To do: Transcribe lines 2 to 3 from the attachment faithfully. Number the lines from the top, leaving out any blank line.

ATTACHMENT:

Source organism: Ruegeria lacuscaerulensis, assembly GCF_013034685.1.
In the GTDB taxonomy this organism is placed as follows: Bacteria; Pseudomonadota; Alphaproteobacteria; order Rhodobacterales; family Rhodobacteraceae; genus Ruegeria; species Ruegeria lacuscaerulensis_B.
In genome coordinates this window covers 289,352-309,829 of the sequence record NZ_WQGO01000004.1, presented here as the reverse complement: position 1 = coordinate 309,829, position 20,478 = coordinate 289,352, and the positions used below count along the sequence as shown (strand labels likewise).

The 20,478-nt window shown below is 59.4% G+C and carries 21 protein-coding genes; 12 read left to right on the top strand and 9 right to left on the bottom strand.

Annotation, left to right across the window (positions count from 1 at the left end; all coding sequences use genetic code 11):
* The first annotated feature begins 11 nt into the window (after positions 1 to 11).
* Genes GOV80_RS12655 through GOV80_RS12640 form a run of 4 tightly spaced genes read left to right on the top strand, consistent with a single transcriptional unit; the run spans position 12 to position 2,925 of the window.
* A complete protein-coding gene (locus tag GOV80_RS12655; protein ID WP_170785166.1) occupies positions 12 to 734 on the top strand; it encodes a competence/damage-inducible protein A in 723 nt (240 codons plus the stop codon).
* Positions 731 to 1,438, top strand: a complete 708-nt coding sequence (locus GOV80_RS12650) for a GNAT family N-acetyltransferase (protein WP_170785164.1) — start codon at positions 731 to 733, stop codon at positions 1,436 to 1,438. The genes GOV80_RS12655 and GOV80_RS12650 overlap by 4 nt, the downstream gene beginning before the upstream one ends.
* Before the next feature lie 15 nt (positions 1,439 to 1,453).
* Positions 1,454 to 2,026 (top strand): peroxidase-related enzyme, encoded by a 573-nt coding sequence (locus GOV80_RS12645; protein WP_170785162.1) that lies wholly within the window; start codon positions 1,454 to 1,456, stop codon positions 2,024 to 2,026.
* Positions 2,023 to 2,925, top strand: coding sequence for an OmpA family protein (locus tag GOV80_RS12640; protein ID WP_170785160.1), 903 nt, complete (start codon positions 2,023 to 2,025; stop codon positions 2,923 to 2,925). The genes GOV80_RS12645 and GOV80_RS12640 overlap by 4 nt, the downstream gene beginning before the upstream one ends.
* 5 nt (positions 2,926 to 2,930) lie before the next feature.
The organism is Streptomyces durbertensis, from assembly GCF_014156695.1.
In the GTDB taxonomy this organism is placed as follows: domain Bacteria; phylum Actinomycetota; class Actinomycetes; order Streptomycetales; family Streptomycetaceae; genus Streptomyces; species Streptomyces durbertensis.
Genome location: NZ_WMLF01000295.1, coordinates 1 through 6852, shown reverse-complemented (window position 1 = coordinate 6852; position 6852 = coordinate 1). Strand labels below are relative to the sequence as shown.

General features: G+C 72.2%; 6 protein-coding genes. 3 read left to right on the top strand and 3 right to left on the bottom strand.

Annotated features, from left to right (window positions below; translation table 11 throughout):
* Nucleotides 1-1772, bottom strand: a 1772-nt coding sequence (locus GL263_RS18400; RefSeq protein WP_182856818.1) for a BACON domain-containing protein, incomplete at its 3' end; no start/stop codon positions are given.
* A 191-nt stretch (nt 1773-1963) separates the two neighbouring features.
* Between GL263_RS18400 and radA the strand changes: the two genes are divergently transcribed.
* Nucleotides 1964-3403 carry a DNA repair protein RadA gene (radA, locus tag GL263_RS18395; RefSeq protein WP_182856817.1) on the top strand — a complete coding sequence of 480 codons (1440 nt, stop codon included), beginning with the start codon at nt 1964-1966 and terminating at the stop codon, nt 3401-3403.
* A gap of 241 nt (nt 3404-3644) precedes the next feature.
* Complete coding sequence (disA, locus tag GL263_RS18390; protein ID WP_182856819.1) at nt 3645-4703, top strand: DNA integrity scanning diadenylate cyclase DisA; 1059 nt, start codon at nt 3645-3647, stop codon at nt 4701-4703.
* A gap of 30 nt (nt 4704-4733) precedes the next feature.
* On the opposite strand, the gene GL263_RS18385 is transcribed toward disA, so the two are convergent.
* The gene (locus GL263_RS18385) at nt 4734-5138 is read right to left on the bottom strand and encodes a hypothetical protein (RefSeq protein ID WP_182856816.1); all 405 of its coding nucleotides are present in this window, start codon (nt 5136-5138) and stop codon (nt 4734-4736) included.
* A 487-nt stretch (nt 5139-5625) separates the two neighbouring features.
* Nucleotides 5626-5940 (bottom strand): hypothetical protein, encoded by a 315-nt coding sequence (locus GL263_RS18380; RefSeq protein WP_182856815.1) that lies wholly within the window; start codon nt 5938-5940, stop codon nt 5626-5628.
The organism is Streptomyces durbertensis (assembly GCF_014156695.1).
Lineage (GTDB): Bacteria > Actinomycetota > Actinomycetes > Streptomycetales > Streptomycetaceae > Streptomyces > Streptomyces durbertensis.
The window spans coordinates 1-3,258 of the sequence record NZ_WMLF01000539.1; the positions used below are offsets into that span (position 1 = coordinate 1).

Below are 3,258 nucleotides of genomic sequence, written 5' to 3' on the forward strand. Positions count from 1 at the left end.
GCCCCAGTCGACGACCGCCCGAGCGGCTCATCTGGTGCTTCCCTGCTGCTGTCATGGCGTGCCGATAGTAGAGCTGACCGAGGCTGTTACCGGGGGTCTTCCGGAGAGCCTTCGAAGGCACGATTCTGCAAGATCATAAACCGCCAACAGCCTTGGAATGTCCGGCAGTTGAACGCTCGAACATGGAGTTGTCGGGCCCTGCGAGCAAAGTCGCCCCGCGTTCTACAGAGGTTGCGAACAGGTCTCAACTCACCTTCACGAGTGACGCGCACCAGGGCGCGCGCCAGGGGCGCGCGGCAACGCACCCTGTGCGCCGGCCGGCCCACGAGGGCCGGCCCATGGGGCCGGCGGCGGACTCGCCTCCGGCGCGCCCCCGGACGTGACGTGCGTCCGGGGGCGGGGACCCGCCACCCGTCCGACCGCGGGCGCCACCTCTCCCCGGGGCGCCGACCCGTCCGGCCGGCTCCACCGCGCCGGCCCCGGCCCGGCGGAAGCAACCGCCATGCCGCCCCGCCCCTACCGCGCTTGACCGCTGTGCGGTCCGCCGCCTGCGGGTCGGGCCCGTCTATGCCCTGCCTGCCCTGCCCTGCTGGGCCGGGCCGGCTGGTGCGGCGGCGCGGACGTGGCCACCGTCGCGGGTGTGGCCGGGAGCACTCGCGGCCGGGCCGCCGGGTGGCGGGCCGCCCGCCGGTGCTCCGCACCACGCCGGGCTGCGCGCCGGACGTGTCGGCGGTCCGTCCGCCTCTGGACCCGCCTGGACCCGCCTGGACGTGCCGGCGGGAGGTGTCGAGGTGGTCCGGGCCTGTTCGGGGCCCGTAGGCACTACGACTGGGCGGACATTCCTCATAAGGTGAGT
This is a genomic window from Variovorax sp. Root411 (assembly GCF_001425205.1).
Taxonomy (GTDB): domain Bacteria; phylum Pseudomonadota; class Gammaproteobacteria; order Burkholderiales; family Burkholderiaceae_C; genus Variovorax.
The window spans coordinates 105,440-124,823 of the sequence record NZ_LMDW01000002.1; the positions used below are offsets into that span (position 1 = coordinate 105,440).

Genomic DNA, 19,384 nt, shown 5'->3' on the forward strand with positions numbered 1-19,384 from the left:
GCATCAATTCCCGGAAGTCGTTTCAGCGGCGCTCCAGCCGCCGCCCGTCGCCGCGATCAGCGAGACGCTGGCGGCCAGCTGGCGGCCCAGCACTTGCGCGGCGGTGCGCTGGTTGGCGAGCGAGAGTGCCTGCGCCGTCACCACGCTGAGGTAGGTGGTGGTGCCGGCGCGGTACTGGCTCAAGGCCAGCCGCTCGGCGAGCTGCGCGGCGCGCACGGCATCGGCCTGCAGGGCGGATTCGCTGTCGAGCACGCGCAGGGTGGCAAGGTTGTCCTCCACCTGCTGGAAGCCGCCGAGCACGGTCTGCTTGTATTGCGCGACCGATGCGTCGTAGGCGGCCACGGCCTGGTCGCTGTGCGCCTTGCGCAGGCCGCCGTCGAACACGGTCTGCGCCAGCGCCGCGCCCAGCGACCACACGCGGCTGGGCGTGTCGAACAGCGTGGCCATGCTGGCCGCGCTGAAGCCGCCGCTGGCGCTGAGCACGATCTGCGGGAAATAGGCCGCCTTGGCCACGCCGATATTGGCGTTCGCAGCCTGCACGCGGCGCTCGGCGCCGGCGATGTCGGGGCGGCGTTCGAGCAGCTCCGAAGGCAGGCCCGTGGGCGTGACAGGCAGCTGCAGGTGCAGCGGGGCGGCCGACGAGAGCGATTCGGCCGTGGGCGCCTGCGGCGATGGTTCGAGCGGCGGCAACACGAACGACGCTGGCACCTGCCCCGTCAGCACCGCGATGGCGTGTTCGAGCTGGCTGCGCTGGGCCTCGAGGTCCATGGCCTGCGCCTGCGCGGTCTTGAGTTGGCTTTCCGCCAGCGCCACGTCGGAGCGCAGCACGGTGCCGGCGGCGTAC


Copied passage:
In the GTDB taxonomy this organism is placed as follows: Bacteria; Pseudomonadota; Alphaproteobacteria; order Rhodobacterales; family Rhodobacteraceae; genus Ruegeria; species Ruegeria lacuscaerulensis_B.
In genome coordinates this window covers 289,352-309,829 of the sequence record NZ_WQGO01000004.1, presented here as the reverse complement: position 1 = coordinate 309,829, position 20,478 = coordinate 289,352, and the positions used below count along the sequence as shown (strand labels likewise).